One of the hardest working components on your 1.6L Mazda Protegé is the fuel injector. Your Mazda Protegé is equipped with four of them. Sooner or later one of them is going to fail. When it happens, the most obvious symptom you're going to get is a misfire condition (rough idle condition).
The cool thing is that you don't need any expensive testing equipment to find out if you have a bad fuel injector or not. This also means that you can test them yourself since all you'll be doing are simple multimeter resistance tests. In this tutorial I will show you how to do them in a step by step way.
Contents of this article at a quick glance:
- Symptoms of Bad Fuel Injector.
- Checking the Injector's Internal Resistance.
- How to Find the BAD or Clogged Fuel Injector.
- Where to Buy the Fuel Injector and Save.
Fuel injectors usually fail in one of two ways. Either the fuel injector shorts internally and quits injecting fuel, or the injector gets clogged and doesn't inject enough fuel. Whether the injector gets clogged or stops completely, I can tell you that it usually causes your engine to misfire or to idle rough.
Having the fuel injector's internal coil winding short out is one of the most common type of fuel injector failures. The other is a clogged fuel injector that can no longer spray (atomize) fuel in a correct conical pattern.
Since a fuel injector injects the fuel the cylinder needs to produce power, when one fails (or gets clogged) it'll have serious repercussions in engine performance. Here are the most common symptoms you'll see when a one fails:
- Rough idle.
- Lack of power.
- Hesitation when you accelerate your Mazda Protegé down the road.
- Misfire trouble codes:
- P0300: Random Cylinder Misfire.
- P0301: Cylinder #1 Misfire.
- P0302: Cylinder #2 Misfire.
- P0303: Cylinder #3 Misfire.
- P0304: Cylinder #4 Misfire.
The test I'm gonna' show you deals primarily with shorted fuel injector coil windings. But, I'll also offer you a specific diagnostic strategy to find a clogged fuel injector (in the next page, heading: How to Find the BAD or Clogged Fuel Injector)
The most common way to find out if any of the four fuel injectors are bad, is to check there internal coil winding. Specifically we are going to use our multimeter in ohms mode to see if the coil winding is shorted or open. Once we get our multimeter resistance value, we are going to compare this value to the specification from Mazda.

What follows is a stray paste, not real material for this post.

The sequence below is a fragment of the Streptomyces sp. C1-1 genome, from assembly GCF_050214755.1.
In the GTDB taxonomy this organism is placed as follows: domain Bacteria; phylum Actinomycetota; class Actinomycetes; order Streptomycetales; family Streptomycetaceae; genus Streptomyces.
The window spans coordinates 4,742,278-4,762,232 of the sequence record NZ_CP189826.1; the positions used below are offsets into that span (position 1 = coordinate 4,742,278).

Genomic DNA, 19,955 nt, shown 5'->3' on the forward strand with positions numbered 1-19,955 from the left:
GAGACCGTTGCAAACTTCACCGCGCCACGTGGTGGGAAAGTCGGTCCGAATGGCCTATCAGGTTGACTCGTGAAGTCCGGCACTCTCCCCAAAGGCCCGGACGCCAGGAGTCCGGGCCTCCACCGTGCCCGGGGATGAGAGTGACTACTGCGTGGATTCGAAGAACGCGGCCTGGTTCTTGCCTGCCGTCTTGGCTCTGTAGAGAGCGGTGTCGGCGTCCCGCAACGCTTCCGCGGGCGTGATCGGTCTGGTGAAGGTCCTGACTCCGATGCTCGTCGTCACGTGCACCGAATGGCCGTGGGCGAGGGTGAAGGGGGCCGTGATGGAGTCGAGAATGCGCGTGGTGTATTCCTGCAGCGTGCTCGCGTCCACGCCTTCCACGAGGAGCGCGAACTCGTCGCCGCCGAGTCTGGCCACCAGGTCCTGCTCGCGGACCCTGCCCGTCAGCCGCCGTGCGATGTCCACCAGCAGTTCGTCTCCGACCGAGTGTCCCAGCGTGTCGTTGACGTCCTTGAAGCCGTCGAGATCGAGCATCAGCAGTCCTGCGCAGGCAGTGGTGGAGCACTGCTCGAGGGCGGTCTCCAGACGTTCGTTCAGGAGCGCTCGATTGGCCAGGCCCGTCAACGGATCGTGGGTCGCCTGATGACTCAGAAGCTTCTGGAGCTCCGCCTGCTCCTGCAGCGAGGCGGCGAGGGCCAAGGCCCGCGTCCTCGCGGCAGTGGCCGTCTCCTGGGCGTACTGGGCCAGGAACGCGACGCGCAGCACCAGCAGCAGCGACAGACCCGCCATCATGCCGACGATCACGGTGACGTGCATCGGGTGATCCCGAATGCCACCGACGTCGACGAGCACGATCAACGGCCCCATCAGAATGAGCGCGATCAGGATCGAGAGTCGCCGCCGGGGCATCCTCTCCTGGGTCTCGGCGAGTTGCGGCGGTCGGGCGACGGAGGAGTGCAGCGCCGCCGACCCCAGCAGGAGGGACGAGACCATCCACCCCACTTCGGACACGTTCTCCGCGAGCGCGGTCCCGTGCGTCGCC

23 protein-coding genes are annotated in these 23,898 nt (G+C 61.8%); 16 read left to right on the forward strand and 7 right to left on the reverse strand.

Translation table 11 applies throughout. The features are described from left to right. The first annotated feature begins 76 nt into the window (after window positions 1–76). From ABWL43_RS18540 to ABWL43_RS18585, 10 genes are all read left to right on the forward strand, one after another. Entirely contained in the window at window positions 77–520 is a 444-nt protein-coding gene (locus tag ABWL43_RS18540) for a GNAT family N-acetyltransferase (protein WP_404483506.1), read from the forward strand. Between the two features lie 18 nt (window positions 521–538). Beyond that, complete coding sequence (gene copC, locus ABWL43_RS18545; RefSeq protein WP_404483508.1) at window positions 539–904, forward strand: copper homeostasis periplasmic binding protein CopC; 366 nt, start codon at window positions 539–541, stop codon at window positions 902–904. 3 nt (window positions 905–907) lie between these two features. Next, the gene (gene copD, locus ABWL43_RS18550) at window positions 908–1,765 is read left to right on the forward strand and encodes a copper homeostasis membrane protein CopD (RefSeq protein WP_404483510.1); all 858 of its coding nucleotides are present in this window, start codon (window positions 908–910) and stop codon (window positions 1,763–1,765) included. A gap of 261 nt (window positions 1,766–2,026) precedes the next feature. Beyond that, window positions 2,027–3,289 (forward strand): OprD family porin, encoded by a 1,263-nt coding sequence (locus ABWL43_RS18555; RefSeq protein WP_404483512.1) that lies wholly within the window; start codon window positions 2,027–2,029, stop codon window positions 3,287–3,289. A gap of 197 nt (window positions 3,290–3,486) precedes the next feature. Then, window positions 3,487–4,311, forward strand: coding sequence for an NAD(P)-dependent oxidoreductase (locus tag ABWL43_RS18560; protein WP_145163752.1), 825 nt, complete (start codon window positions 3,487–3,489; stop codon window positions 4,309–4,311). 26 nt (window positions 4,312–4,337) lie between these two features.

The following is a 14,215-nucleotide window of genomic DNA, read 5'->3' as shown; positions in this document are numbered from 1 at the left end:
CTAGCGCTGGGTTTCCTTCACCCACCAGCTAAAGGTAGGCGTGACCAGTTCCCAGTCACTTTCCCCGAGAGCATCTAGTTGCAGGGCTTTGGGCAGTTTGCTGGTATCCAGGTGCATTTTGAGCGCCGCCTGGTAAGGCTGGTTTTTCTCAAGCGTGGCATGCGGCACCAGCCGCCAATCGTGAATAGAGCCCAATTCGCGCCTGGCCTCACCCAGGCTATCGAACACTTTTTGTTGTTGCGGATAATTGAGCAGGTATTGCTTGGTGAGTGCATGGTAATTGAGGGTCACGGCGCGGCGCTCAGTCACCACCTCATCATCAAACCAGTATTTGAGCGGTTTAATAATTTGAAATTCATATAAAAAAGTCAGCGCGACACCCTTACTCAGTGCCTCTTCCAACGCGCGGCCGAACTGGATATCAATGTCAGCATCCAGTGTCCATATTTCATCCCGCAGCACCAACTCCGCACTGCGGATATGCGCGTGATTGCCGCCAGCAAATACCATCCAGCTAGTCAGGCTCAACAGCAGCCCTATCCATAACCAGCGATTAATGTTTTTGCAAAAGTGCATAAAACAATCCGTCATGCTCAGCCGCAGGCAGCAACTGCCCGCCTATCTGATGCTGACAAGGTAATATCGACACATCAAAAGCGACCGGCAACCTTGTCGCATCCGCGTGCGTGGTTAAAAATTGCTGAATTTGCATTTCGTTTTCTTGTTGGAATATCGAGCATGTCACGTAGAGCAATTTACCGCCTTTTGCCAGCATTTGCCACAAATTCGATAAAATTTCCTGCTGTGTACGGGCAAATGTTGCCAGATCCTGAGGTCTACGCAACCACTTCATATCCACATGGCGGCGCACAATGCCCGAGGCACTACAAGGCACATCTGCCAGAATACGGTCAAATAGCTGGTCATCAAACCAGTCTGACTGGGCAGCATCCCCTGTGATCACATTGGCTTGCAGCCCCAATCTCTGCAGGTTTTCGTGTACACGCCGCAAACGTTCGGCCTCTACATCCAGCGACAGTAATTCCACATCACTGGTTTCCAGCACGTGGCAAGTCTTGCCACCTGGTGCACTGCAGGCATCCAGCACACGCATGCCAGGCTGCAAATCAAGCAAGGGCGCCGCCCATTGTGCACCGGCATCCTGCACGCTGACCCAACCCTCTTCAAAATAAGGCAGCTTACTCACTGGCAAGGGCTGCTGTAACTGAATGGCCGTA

The factory fuel injector resistance for the 1999-2001 2.0L Mazda Protegé is 13.8 Ohms (Ω).
NOTE: Your fuel injector resistance test should be done with your Mazda's engine cold. If the engine has been running for any extended length of time, let it cool down completely.
These are the test steps:
Disconnect the fuel injectors from their engine wiring harness connectors.
NOTE: To identify which cylinder the fuel injector belongs to, see the above illustration with the cylinder ID number for the 1.6L Mazda Protegé.
Set your multimeter to Ohms (Ω) mode and:
Measure the resistance of the fuel injector across its two male spade terminals with the multimeter test leads (see the illustration in the image viewer).
Write down the resistance value that your multimeter records for the specific fuel injector you're testing. The illustration above will help you identify the cylinder # the fuel injector belongs to.
Repeat steps 1 through 3 on the remaining fuel injectors.
NOTE: The fuel injector resistance specification is: 13.8 Ohms.
Let's find out what your specific multimeter test results mean:
CASE 1: Your test results confirm that all fuel injectors' resistances are within specification. This is the expected and correct test result and tells you that none are shorted or open internally.
If you suspect that you have a clogged fuel injector, which a resistance test won't find, take a look at the following section: How to Find the BAD or Clogged Fuel Injector.
CASE 2: One of the fuel injectors registered a resistance value not within the specification. This indicates that the fuel injector is BAD. Replace the fuel injector.